Friday, April 17, 2009

Is the Religious Right really losing its grip on America's conscience?

That would be the implication of this Telegraph article, starting with the title "US religious Right concedes defeat:"
America's religious Right has conceded that the election of US President Barack Obama has sealed its defeat in the cultural war with permissiveness and secularism.

Leading evangelicals have admitted that their association with George W. Bush has not only hurt the cause of social conservatives but contributed to the failure of the key objectives of their 30-year struggle.
Despite changing the political agenda for a generation, and helping push the Republicans to the Right, evangelicals have won only minor victories in limiting the availability of abortion. Meanwhile the number of states permitting civil partnerships between homosexuals is rising, and the campaign to restore prayer to schools after 40 years - a decision that helped create the Moral Majority - has got nowhere.

Though the struggle will go on, the confession of Mr Dobson, who started his ministry from scratch in 1977, came amid growing concern that church attendance in the United States is heading the way of Britain, where no more than ten per cent worship every week.
Recent surveys have suggested that the American religious landscape has shifted significantly. A study by Trinity College in Connecticut found that 11 per cent fewer Americans identify themselves as Christian than 20 years ago. Those stating no religious affiliation or declaring themselves agnostic has risen from 8.2 per cent in 1990 to 15 per cent in 2008.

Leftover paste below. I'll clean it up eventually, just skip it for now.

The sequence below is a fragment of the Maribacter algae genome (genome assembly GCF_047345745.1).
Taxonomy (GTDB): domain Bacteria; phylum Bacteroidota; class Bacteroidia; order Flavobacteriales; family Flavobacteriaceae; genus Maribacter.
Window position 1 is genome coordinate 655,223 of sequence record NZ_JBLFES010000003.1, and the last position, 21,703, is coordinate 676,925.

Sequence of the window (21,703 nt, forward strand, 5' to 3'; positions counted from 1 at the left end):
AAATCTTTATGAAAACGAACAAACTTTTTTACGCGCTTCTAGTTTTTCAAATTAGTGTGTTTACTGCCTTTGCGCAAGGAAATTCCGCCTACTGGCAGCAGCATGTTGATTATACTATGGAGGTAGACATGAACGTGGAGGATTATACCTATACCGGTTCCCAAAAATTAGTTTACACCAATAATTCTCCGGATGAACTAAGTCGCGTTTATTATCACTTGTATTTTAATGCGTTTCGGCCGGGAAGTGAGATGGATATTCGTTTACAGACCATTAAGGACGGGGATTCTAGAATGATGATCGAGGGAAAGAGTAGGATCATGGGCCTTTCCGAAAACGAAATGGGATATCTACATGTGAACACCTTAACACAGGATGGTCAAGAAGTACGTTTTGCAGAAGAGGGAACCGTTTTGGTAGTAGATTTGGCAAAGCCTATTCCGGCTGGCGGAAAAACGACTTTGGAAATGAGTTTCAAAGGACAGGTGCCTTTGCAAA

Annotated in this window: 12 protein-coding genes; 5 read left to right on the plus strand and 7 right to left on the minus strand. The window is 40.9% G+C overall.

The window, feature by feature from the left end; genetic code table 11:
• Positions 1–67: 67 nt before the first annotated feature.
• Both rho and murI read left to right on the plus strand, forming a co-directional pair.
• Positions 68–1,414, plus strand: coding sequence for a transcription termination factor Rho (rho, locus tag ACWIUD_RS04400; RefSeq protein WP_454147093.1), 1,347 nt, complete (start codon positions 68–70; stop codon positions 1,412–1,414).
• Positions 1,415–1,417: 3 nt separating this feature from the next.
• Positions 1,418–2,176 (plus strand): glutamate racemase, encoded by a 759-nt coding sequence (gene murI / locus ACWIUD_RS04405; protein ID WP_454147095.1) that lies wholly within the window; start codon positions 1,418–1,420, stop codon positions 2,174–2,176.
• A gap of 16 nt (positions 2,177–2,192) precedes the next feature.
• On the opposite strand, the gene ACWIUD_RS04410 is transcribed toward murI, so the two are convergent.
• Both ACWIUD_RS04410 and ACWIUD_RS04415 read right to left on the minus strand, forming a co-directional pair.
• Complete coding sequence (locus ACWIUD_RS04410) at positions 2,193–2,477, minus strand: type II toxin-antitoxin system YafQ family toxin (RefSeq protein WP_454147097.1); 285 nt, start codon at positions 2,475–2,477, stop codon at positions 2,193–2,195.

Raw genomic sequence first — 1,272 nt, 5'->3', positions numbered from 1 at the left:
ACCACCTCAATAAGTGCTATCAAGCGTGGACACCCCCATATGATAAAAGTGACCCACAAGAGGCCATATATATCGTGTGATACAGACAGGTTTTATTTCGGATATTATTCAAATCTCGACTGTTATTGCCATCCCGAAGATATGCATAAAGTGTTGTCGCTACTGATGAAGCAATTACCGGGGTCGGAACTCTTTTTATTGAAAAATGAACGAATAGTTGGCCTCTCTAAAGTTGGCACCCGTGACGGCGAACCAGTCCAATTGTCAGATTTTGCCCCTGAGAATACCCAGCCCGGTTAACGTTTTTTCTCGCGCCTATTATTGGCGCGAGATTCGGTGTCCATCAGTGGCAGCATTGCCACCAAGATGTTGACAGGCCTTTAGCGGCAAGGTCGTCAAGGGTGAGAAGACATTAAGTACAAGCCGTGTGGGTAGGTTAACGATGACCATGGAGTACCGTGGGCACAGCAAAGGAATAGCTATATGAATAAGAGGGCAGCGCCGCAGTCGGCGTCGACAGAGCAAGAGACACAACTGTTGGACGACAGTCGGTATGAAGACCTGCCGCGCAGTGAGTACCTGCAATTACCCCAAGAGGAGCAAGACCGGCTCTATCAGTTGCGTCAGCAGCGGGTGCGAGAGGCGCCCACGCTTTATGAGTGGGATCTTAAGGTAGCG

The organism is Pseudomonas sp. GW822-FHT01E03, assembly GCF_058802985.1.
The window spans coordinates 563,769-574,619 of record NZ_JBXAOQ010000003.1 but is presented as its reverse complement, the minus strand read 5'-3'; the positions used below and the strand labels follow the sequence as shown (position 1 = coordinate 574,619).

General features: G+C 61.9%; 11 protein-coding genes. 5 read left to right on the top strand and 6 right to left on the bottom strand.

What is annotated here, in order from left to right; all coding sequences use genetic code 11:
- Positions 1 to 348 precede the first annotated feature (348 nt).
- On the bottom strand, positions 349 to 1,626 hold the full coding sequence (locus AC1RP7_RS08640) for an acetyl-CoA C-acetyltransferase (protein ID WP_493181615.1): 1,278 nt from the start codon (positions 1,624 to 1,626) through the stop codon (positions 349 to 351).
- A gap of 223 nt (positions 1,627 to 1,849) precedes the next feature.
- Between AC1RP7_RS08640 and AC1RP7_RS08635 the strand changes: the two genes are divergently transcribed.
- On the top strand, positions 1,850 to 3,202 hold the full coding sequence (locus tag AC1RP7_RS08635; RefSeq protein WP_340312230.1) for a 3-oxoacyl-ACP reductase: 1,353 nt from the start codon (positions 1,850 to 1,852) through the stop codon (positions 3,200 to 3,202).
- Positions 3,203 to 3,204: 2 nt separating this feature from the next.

A growing legion of disenchanted grassroots believers does not blame liberal opponents for the decline in faith or the failures of the religious Right. Rather, they hold responsible Republicans - particularly Mr Bush - and groups like Focus on the Family that have worked with the party, for courting Christian voters only to betray promises of pursuing the conservative agenda once in office.
“It’s a failed movement,” he said. “We will end up like England, where the church has utterly lost its way.”

Michael Spencer, a writer who lives in a Christian community in Kentucky, said the religious Right had suffered from its identification with Mr Bush, the most unpopular president in living memory, and the extremist rhetoric of some on the religious Right.
In an online article in the Christian Science Monitor that has became a touchstone for disaffected conservatives, Mr Spencer forecast a major collapse in evangelical Christianity within ten years.

Evangelicals have identified their movement with the culture war and political conservatism. This will prove to be a very costly mistake,” he wrote.

I should print this article, frame it and put it up on the wall it's so uplifting!!

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